This is still a conspicuous task if performed by a single person, but split it among all the Players and it suddenly feels much less GM-ish; structure things so that such contributions can be offered only if a Player is inspired to offer them, and only with as much detail as he feels comfortable with (a bit like you do in Spione) and it all feels a lot less GM-ish.

To an extent this already happens even in very traditional gaming groups where you are "just a Player" but the GM allows or encourages Player input for (supposedly) trivial things. Adding details to the swamp, playing a secondary NPC, suggesting what might happen next to the slave boy.

4) Alea & Responsibility
Part of the magic of having a GM (that you know and trust) at the table comes from the delusion that such person will be an impartial arbiter, a sort of natural principle that will make the fictional world behave as a realistic (or at least sensible) simulation. If your actions succeed you feel validated, if they fail you feel fairly judged.
Without a GM you move the fictional world and sometimes, if you just say what happens, it doesn't feel the same. Sometimes, if a fellow Player says what happens, it doesn't feel the same. Also, the Czege Principle lurks somewhere in there too.

Skipping the cheap psychology behind this phenomenon, the solution I adopt is to inject alea at appropriate times. Making sense of what is comes natural to Players, while deciding what should be is a typical GM task, so in both Tactical Ops and FateLess there are structures allowing any Player to ask Yes/No questions to an invisible GM and get answers, or to have something problematic happen without having to decide beforehand what, how or why.

5) Filling the Blanks
The human mind is naturally addicted to patterns and has an obsessive tendency to fill blanks on its own. This can be leveraged to substitute the feeling of having a GM that, no matter how strange things are now, has surely devised a hidden meaning to explain it all.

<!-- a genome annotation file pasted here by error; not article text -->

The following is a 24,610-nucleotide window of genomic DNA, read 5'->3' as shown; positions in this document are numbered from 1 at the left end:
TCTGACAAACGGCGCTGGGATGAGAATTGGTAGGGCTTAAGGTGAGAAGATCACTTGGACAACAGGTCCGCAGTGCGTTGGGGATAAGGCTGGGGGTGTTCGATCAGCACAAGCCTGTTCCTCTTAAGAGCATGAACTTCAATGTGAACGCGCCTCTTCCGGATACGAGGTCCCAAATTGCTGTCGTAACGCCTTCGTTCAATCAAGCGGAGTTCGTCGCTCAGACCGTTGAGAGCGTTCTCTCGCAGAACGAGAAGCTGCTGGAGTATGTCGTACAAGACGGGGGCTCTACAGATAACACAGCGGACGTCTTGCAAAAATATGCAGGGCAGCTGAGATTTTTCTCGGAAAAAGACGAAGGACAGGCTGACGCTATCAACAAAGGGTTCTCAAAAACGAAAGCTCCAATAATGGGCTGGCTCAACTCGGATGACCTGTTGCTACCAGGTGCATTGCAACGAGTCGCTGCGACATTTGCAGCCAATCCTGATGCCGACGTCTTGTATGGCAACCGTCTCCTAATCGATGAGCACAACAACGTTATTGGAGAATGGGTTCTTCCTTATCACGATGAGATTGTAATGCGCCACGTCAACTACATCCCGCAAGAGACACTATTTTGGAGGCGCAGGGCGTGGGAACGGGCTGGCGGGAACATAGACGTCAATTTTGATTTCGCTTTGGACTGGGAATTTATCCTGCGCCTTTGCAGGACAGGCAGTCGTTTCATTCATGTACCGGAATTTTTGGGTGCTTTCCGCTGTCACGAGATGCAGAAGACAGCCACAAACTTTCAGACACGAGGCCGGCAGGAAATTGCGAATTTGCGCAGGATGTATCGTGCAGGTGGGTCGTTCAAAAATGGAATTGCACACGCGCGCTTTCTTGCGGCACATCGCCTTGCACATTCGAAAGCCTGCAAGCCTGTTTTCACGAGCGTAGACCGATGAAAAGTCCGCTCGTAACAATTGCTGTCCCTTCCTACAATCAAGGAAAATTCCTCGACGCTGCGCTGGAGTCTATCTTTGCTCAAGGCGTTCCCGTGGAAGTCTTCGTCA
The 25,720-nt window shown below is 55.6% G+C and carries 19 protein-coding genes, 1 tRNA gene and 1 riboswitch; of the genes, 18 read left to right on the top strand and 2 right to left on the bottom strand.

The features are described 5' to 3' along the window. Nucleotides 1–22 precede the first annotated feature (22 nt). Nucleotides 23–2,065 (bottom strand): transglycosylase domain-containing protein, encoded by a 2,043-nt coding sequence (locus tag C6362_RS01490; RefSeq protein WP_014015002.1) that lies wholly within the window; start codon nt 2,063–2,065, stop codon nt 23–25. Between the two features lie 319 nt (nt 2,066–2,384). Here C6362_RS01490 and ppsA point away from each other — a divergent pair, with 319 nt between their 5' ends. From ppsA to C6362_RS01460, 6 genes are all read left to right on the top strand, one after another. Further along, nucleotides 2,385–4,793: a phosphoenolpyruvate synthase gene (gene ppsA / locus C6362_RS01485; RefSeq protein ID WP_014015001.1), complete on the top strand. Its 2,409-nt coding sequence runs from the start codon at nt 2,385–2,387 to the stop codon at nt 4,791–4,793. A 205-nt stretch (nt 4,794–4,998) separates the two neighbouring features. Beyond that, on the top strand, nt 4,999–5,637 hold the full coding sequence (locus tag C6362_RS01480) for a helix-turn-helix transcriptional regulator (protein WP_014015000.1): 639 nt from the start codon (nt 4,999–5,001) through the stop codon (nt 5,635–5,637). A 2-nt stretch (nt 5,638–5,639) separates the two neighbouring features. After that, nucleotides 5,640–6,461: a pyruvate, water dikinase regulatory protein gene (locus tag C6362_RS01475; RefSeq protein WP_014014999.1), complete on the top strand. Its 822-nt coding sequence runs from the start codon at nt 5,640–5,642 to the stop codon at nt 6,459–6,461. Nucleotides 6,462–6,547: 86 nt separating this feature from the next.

With the right support structure (perspective is everything!) all the elements injected through random tools will appear either obvious and perfectly sensible, or mysterious pieces of a puzzle that kind of makes sense but must still be missing a few pieces to actually appear clear. But the answer is out there!

Crucial to this effect is the fact that whatever is added to the game fiction makes sense to the Players. This reinforces the feeling of realism/plausibility of the game events and allows for odd elements to be assumed to have a meaning, even if right now it appears obscure. This can be accomplished through a structure that will handle aesthetic and functional divergences of opinion among Players in an effective and quick way, and of course perspective is everything!


These techniques all work together to form a clockwork frame that helps participants to feel, as much as possible, that they are "just Players". More techniques are used to regulate other tasks that are normally carried out by a GM, such as handling the rhythm and flow of the game; but that's old news as a lot of games out there already achieve this result in various ways.